Report: Lyons expresses concern for testing costs, need for rapid testing as fall season approaches


As Division I football programs continue their preparations for the 2020 season, West Virginia athletic director Shane Lyons reportedly is not quite as confident looking ahead to the fall — but he isn’t giving up yet.

In April, Lyons, who also serves as the chairman for the NCAA Football Oversight Committee, said he was “optimistic” about the prospect of a college football season. This notion, he said, was based on conversations with experts that indicated “normal life” could resume sometime in August.

On June 15, Division I football teams were given the green light to begin voluntary workouts and in the time since, five Mountaineer football student-athletes have tested positive for COVID-19 — as well as hundreds across the country.

According to ESPN’s Heather Dinich, Lyons says the progression of the COVID-19 pandemic at this point has not matched his previous hopes.

“I’m still not of the mind to say, ‘Gee, we shouldn’t do this,’ or ‘We should throw in the towel,’ but on the other hand, am I less confident than I was maybe a week ago? Absolutely,” Lyons told ESPN. “I don’t think there’s any way you wouldn’t be.”

The key, he says, is whether or not students return to campuses in the fall.

“It’s very unlikely that we would play fall sports — highly unlikely we would play fall sports — if we didn’t have our students back on campus,” he added. “If our presidents and chancellors didn’t feel it was safe to have our students on campus, it’s very hard to see college sports happening in the fall.”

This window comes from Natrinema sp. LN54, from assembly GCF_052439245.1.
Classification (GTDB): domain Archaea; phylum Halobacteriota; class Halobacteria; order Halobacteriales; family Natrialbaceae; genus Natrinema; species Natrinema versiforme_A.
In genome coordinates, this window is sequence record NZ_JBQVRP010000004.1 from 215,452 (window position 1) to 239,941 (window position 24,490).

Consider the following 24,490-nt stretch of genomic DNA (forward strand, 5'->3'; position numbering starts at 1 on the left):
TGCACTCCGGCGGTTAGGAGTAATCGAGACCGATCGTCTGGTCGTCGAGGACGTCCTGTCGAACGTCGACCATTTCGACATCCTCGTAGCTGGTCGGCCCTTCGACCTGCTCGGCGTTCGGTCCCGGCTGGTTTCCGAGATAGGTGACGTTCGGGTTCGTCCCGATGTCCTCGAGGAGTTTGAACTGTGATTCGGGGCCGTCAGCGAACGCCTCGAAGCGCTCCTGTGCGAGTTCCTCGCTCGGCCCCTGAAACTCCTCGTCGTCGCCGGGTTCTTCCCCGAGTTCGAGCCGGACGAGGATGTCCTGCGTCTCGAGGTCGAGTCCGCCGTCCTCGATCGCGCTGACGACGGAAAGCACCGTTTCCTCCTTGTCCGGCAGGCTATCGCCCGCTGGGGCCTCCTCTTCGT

Furthermore, Lyons has questions regarding the safety of student-athletes, as well as the cost of COVID-19 testing for each program. He told Dinich that the current tests administered to student-athletes, coaches and staff at football programs cost between $20,000 and $25,000 per week — a tall price for athletic departments across the country that project millions of dollars in shortfalls for the season.

Lyons and WVU Athletics have already projected a $5 million budget shortfall, leading the department to furlough a portion of its staff and issue pay cuts to its highest paid coaches and employees.

In addition, the currently-administered tests take two to three days before they return results. In order to get results by Friday for a Saturday game, that means the tests will need to be given on Wednesday — leaving the potential for infection in the days between.

As COVID-19 infections rise in both West Virginia and the country as a whole, Lyons says an “informed decision” probably won’t be made until at least the end of the month.

“We feel that last week of July — you could potentially go into that first week in August — which is roughly three weeks prior to the first game, and start making decisions, but that’s really pushing up against the deadline at that point,” Lyons told Dinich. “…What I’m being told by the medical experts is the next 2 1/2 to 3 weeks is really going to tell us what August and the possibility of starting a season in September is going to look like more than continuing practice activities.”

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